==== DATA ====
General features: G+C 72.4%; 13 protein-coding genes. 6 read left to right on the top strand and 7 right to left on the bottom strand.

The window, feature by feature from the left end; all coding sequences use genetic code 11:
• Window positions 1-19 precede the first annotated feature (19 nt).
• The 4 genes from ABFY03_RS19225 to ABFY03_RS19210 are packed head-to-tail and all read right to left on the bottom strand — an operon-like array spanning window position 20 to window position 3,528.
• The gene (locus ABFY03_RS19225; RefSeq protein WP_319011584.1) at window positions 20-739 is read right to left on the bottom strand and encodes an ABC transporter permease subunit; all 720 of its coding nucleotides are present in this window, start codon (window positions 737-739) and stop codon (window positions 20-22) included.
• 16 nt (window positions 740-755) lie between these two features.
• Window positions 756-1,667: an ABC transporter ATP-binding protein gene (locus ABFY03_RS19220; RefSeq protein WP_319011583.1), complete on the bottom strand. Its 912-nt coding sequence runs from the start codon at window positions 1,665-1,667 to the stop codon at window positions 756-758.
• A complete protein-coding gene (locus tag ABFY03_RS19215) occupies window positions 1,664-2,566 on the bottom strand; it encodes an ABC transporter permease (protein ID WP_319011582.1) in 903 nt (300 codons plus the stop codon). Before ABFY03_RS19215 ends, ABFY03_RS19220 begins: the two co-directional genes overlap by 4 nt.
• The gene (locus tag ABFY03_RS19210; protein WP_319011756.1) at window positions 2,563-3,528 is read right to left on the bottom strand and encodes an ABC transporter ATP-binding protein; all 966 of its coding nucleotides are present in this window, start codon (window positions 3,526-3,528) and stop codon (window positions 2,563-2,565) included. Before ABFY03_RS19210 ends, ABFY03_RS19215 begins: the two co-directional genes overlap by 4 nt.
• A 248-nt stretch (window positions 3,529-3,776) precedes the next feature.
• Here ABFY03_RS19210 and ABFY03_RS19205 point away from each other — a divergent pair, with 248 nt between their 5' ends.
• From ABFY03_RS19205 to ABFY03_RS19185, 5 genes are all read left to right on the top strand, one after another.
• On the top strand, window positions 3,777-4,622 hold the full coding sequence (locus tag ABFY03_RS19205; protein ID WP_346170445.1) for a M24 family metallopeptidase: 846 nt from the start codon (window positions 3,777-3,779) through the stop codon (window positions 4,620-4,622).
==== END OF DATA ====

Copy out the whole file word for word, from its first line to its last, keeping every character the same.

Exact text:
General features: G+C 72.4%; 13 protein-coding genes. 6 read left to right on the top strand and 7 right to left on the bottom strand.

The window, feature by feature from the left end; all coding sequences use genetic code 11:
• Window positions 1-19 precede the first annotated feature (19 nt).
• The 4 genes from ABFY03_RS19225 to ABFY03_RS19210 are packed head-to-tail and all read right to left on the bottom strand — an operon-like array spanning window position 20 to window position 3,528.
• The gene (locus ABFY03_RS19225; RefSeq protein WP_319011584.1) at window positions 20-739 is read right to left on the bottom strand and encodes an ABC transporter permease subunit; all 720 of its coding nucleotides are present in this window, start codon (window positions 737-739) and stop codon (window positions 20-22) included.
• 16 nt (window positions 740-755) lie between these two features.
• Window positions 756-1,667: an ABC transporter ATP-binding protein gene (locus ABFY03_RS19220; RefSeq protein WP_319011583.1), complete on the bottom strand. Its 912-nt coding sequence runs from the start codon at window positions 1,665-1,667 to the stop codon at window positions 756-758.
• A complete protein-coding gene (locus tag ABFY03_RS19215) occupies window positions 1,664-2,566 on the bottom strand; it encodes an ABC transporter permease (protein ID WP_319011582.1) in 903 nt (300 codons plus the stop codon). Before ABFY03_RS19215 ends, ABFY03_RS19220 begins: the two co-directional genes overlap by 4 nt.
• The gene (locus tag ABFY03_RS19210; protein WP_319011756.1) at window positions 2,563-3,528 is read right to left on the bottom strand and encodes an ABC transporter ATP-binding protein; all 966 of its coding nucleotides are present in this window, start codon (window positions 3,526-3,528) and stop codon (window positions 2,563-2,565) included. Before ABFY03_RS19210 ends, ABFY03_RS19215 begins: the two co-directional genes overlap by 4 nt.
• A 248-nt stretch (window positions 3,529-3,776) precedes the next feature.
• Here ABFY03_RS19210 and ABFY03_RS19205 point away from each other — a divergent pair, with 248 nt between their 5' ends.
• From ABFY03_RS19205 to ABFY03_RS19185, 5 genes are all read left to right on the top strand, one after another.
• On the top strand, window positions 3,777-4,622 hold the full coding sequence (locus tag ABFY03_RS19205; protein ID WP_346170445.1) for a M24 family metallopeptidase: 846 nt from the start codon (window positions 3,777-3,779) through the stop codon (window positions 4,620-4,622).